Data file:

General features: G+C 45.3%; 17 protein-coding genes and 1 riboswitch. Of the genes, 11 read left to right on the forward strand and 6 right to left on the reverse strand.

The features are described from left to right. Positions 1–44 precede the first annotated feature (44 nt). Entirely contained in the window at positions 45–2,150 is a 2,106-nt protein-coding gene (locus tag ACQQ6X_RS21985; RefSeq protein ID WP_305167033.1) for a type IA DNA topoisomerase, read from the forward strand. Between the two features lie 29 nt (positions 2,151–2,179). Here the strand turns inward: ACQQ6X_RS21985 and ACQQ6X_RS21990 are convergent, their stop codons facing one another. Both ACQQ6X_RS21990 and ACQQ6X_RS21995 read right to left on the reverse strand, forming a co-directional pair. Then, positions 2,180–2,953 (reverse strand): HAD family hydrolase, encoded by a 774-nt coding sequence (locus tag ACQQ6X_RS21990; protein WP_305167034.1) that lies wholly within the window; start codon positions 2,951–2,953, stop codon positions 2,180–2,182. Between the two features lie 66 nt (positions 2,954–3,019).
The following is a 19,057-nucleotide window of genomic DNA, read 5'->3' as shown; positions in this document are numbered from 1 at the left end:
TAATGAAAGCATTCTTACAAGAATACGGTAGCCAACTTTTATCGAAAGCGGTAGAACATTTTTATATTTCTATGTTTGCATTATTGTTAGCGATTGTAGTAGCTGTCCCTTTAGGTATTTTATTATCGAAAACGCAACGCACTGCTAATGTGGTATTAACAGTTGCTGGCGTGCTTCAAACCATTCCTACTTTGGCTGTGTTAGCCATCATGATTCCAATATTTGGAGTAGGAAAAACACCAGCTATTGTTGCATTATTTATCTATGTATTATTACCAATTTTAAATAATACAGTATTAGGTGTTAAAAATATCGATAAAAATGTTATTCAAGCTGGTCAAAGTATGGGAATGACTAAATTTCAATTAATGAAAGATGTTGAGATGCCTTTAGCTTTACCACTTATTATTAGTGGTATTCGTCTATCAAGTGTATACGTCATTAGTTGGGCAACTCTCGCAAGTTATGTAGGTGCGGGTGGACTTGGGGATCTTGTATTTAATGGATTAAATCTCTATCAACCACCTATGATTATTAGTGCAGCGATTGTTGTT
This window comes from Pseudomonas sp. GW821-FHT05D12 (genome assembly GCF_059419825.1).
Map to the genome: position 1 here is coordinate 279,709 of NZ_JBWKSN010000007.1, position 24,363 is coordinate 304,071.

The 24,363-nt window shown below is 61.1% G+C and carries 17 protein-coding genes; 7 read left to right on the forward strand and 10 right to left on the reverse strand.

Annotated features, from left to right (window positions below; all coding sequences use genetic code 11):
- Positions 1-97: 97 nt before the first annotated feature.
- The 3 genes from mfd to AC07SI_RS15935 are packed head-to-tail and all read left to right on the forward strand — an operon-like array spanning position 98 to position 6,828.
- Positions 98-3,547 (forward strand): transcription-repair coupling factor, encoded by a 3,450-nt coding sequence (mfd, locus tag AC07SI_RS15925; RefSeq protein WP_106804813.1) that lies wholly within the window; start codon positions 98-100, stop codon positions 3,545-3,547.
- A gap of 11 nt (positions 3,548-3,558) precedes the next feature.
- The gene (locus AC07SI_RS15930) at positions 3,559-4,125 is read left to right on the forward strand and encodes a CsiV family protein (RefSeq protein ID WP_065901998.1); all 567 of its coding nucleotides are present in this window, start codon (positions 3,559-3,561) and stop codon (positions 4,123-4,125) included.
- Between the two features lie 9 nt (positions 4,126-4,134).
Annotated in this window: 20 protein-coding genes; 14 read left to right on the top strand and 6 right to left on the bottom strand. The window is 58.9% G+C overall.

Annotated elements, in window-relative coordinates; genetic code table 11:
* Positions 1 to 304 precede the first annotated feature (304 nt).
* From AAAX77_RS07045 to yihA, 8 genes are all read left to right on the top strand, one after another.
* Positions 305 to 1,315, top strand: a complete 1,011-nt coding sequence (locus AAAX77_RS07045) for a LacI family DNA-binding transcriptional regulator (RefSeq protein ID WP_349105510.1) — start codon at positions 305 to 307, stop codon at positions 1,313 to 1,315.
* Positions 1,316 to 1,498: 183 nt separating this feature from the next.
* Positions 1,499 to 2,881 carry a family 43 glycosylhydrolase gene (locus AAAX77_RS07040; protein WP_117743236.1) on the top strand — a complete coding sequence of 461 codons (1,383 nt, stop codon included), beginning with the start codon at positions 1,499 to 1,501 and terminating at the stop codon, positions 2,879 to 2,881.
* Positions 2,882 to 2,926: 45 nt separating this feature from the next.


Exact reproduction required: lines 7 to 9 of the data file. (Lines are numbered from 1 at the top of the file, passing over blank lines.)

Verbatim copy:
The 24,363-nt window shown below is 61.1% G+C and carries 17 protein-coding genes; 7 read left to right on the forward strand and 10 right to left on the reverse strand.

Annotated features, from left to right (window positions below; all coding sequences use genetic code 11):
- Positions 1-97: 97 nt before the first annotated feature.